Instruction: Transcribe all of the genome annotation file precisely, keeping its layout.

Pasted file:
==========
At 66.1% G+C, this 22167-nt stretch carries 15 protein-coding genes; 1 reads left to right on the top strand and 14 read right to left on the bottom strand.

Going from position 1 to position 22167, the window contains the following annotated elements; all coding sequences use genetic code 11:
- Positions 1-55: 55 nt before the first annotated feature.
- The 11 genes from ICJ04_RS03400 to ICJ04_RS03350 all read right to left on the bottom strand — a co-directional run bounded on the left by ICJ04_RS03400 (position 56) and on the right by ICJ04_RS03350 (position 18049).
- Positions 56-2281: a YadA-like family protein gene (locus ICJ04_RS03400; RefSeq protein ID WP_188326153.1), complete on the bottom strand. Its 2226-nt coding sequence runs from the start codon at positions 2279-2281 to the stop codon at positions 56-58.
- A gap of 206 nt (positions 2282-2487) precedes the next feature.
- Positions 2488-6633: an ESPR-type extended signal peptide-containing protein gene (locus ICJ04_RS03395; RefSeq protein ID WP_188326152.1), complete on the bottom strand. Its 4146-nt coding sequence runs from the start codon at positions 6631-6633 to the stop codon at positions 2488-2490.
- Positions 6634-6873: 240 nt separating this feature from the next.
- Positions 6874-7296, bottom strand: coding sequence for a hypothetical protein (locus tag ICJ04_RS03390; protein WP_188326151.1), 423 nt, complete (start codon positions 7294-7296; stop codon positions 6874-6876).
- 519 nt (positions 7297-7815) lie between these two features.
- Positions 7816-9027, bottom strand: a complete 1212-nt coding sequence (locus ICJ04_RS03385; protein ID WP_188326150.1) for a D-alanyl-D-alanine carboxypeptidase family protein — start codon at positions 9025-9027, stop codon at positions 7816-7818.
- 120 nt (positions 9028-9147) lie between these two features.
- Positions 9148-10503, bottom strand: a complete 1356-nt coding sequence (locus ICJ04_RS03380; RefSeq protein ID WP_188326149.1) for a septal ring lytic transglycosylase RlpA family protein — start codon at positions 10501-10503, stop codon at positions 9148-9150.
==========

At 66.1% G+C, this 22167-nt stretch carries 15 protein-coding genes; 1 reads left to right on the top strand and 14 read right to left on the bottom strand.

Going from position 1 to position 22167, the window contains the following annotated elements; all coding sequences use genetic code 11:
- Positions 1-55: 55 nt before the first annotated feature.
- The 11 genes from ICJ04_RS03400 to ICJ04_RS03350 all read right to left on the bottom strand — a co-directional run bounded on the left by ICJ04_RS03400 (position 56) and on the right by ICJ04_RS03350 (position 18049).
- Positions 56-2281: a YadA-like family protein gene (locus ICJ04_RS03400; RefSeq protein ID WP_188326153.1), complete on the bottom strand. Its 2226-nt coding sequence runs from the start codon at positions 2279-2281 to the stop codon at positions 56-58.
- A gap of 206 nt (positions 2282-2487) precedes the next feature.
- Positions 2488-6633: an ESPR-type extended signal peptide-containing protein gene (locus ICJ04_RS03395; RefSeq protein ID WP_188326152.1), complete on the bottom strand. Its 4146-nt coding sequence runs from the start codon at positions 6631-6633 to the stop codon at positions 2488-2490.
- Positions 6634-6873: 240 nt separating this feature from the next.
- Positions 6874-7296, bottom strand: coding sequence for a hypothetical protein (locus tag ICJ04_RS03390; protein WP_188326151.1), 423 nt, complete (start codon positions 7294-7296; stop codon positions 6874-6876).
- 519 nt (positions 7297-7815) lie between these two features.
- Positions 7816-9027, bottom strand: a complete 1212-nt coding sequence (locus ICJ04_RS03385; protein ID WP_188326150.1) for a D-alanyl-D-alanine carboxypeptidase family protein — start codon at positions 9025-9027, stop codon at positions 7816-7818.
- 120 nt (positions 9028-9147) lie between these two features.
- Positions 9148-10503, bottom strand: a complete 1356-nt coding sequence (locus ICJ04_RS03380; RefSeq protein ID WP_188326149.1) for a septal ring lytic transglycosylase RlpA family protein — start codon at positions 10501-10503, stop codon at positions 9148-9150.